Catalonia: Senedd condemns Spanish “heavy-handedness”

(Title Image: The Independent)

The Issue

On October 1st, Catalonia held an independence referendum that was outside the bounds of the Spanish Constitution.

The Spanish Government, in turn, sent the national police (Guardia Civil) to intervene, seizing electoral materials/ballot boxes and suppressing the turnout. Despite this, those who took part overwhelming voted in favour of independence – though that result hasn’t been internationally-recognised and remains disputed.

As said on State of Wales, the Catalan Government aren’t blameless, but the actions of the Guardia Civil in the days around the referendum have been unbecoming of a western democracy, with independence supporters arrested, imprisoned or sent into self-imposed exile.

The Spanish Government also forced a new election to the Catalan Parliament, set for 21st December.

It’s worth pointing out two things.

Firstly, the motion carries no weight. Foreign policy is the responsibility of the UK Government, who are in turn supporting the Spanish Government.

Secondly, the motion is neutral on the issue of Catalan independence; it neither backs the October referendum or the result – only acknowledging that it took place.


The Motion

The Senedd:

  • Notes the strong links between Wales and Catalonia dating back to the Spanish Civil War.
  • Notes the vote of the Catalan Parliament to hold an independence referendum.
  • Regrets the heavy-handed response by the Spanish Government and resulting imprisonment of elected Catalan representatives.
  • Supports the right of parliaments in the EU to make decisions for the future of their citizens.

Key Points


Adam Price AM (Plaid, Carms. E. & Dinefwr)
For (the motion): Support a universal right to self-determination.

  • He was in Catalonia at the time of the referendum and it was a “horrific and inspiring experience by equal measure”; the Catalan people displayed a quiet dignity.
  • As a small nation, Wales should never allow the “illegal usurpation of power” by a central state against its duly-elected parliament.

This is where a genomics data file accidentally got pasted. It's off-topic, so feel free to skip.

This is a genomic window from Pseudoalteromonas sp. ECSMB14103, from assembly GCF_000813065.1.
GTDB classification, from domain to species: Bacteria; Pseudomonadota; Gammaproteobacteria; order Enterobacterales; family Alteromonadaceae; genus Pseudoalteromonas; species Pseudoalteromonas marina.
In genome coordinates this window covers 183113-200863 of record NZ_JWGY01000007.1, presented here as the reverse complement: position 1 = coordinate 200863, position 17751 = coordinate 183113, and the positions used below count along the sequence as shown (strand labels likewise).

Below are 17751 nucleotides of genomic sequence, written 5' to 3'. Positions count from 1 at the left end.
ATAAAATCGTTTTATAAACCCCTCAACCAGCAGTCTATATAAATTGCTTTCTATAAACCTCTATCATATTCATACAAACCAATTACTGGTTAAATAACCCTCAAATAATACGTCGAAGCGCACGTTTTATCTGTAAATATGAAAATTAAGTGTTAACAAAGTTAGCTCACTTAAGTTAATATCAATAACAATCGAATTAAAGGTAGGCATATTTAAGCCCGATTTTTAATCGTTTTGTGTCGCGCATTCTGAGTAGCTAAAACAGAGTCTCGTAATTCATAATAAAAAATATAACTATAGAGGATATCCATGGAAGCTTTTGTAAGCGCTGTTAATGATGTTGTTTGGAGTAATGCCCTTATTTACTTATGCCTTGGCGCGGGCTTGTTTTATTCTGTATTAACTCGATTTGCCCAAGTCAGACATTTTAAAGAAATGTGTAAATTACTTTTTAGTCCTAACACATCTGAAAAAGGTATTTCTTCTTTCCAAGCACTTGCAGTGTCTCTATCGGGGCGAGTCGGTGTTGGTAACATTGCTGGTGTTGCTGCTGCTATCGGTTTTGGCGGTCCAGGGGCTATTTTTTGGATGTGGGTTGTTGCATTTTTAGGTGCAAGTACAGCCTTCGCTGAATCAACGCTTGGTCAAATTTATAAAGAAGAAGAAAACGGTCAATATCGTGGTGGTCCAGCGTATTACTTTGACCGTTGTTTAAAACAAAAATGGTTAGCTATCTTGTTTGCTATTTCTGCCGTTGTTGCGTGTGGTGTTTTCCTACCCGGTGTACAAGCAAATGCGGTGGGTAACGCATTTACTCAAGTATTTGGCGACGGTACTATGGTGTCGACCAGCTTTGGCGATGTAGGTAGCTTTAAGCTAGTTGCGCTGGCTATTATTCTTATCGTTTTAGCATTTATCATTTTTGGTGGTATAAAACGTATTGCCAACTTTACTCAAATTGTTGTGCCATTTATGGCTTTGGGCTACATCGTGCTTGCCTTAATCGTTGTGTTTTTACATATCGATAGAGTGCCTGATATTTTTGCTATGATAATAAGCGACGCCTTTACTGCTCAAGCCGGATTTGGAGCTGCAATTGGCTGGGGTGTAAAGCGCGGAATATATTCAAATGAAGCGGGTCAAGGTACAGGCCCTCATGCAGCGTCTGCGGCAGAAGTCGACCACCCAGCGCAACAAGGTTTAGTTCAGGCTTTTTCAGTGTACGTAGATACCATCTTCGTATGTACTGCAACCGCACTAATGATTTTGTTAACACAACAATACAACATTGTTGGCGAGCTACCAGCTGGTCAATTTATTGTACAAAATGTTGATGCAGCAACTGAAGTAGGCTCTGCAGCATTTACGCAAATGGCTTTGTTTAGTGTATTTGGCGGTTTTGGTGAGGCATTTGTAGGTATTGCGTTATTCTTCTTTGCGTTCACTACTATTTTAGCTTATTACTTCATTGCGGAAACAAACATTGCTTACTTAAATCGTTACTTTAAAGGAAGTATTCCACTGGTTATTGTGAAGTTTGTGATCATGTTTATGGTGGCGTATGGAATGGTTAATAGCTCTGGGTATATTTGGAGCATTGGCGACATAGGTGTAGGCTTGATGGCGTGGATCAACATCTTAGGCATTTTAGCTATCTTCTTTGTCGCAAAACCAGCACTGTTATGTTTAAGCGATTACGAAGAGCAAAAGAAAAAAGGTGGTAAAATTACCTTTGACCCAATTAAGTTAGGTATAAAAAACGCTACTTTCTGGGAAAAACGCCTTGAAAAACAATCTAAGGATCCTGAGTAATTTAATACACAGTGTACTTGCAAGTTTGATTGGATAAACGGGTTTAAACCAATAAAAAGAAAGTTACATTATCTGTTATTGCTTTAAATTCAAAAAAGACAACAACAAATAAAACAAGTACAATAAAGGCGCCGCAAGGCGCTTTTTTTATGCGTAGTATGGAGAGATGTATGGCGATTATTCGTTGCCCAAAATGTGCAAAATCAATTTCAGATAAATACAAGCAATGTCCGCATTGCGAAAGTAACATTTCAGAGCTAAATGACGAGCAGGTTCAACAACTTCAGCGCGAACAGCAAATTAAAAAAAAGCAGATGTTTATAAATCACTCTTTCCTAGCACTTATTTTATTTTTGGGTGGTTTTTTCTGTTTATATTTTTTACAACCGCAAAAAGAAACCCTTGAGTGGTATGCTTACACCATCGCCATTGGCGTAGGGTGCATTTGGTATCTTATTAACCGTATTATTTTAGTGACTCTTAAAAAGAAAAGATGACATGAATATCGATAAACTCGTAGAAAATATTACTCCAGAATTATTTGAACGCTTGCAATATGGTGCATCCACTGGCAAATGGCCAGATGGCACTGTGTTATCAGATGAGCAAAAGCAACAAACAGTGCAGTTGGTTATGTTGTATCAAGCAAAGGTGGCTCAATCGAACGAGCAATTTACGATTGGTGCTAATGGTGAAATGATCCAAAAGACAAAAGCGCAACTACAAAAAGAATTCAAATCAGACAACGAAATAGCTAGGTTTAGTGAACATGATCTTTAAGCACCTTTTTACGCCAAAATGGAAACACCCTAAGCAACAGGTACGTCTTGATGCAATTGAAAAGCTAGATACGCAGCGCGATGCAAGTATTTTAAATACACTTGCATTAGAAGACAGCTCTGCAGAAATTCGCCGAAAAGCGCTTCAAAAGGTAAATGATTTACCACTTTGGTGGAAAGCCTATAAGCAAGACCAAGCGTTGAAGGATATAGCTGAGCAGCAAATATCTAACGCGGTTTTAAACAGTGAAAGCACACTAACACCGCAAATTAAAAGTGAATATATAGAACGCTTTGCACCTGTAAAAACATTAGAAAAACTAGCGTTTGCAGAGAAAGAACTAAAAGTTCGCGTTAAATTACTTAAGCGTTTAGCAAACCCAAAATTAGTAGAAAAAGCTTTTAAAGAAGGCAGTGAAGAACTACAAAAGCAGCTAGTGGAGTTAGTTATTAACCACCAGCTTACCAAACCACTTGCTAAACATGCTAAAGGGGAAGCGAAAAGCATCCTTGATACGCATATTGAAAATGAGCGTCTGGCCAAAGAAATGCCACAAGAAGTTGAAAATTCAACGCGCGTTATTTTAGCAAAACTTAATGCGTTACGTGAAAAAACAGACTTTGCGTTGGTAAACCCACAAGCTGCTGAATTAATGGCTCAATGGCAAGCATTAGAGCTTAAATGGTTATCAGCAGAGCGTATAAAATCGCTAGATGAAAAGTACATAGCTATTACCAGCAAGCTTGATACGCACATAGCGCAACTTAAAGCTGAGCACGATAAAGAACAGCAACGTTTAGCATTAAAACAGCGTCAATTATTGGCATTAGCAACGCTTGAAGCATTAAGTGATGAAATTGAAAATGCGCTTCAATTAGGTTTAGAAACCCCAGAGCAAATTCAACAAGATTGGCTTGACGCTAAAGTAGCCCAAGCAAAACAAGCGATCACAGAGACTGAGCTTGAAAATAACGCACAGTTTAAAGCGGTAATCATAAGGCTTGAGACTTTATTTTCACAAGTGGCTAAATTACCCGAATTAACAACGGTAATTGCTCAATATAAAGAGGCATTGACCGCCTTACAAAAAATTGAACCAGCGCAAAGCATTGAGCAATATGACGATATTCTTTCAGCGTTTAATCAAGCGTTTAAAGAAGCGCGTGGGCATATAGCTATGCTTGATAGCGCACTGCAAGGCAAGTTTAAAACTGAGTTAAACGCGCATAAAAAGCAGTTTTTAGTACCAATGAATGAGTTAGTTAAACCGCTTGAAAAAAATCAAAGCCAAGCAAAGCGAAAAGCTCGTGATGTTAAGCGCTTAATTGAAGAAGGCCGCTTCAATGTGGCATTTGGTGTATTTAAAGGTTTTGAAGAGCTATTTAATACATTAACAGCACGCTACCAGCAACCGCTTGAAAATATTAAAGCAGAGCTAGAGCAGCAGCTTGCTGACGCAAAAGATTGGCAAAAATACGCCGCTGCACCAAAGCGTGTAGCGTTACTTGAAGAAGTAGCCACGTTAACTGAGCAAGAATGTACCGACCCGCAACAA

• There are echoes of what happened this year with the Spanish Civil War – short-lived independence, Catalan leaders forced into exile.

Lee Waters AM (Lab, Llanelli)
For: It’s a matter of democracy.

  • It’s not just a matter for nationalists – he doesn’t support Catalan independence – but democrats; a principle of consent is central to any democracy.
  • To the UK Government’s credit, it respected the desires of the Scottish people to hold a referendum on secession – though that’s not the same everywhere.
  • He was “disgusted” by the European Union, which stood silent while a constituent nation was trampled over.

David Melding AM (Con, South Wales Central)
Against: The Catalan Government aren’t blameless; secession isn’t justified.

  • The Catalan Government failed to create an environment where those who oppose independence could express their views.
  • Secession referendums in the UK only proceed when both sides agree; that didn’t happen.
  • He believes the charges of sedition tabled at independence supporters are “foolish”.
  • Very few political philosophers accept the principle of secession; it seems unjustified as long as a multi-national state is democratic.

Neil Hamilton AM (UKIP, Mid & West Wales)
For: The Spanish Constitution isn’t fit for purpose.

  • “A nation is a nation that feels it’s a nation”; the right to self-determination is enshrined in the UN Charter and that includes Wales.
  • The ghost of General Franco still hovers over the Spanish political system; the constitution needs to change.

Mick Antoniw AM (Lab, Pontypridd)
For: The rule of law is paramount.

  • While he commemorated the International Brigades in Cardiff, people in Spain were making fascist salutes and singing Franco-era songs.
  • This isn’t about Catalan independence but rule of law and a constitution that represents the will of the people.
  • Disappointed the UK Government adopted a hypocritical position where they’ve previously supported the right of self-determination in the Falklands, Gibraltar and elsewhere, but not this.

Simon Thomas AM (Plaid, Mid & West Wales)
For: Remember those still in prison.

  • Invited David Melding to return to William & Mary College (as an alumnus) and say the same things to Americans who dared to declare independence from the UK.
  • Four Catalans are still in prison at the time of the debate – two of them are government ministers who’ve been denied a chance to see their children, the other two are civilian leaders of the Catalan equivalent of Yes Cymru.

Welsh Government Response


Leader of the House, Julie James (Lab, Swansea West)

  • It’s not the Welsh Government’s position to express a view on internal matters in Catalonia or Spain – but it is legitimate for AMs to express opinions on democratic principles.
  • Spain deserves credit for being a model for transitioning from a dictatorship to a democracy in a relatively short space of time – but nothing that’s happened in Catalonia stays true to that.



The Welsh Government abstained – because the Leader of the House said they didn’t want to be seen to be interfering in the affairs of another state – but gave backbench Labour AMs a free vote.

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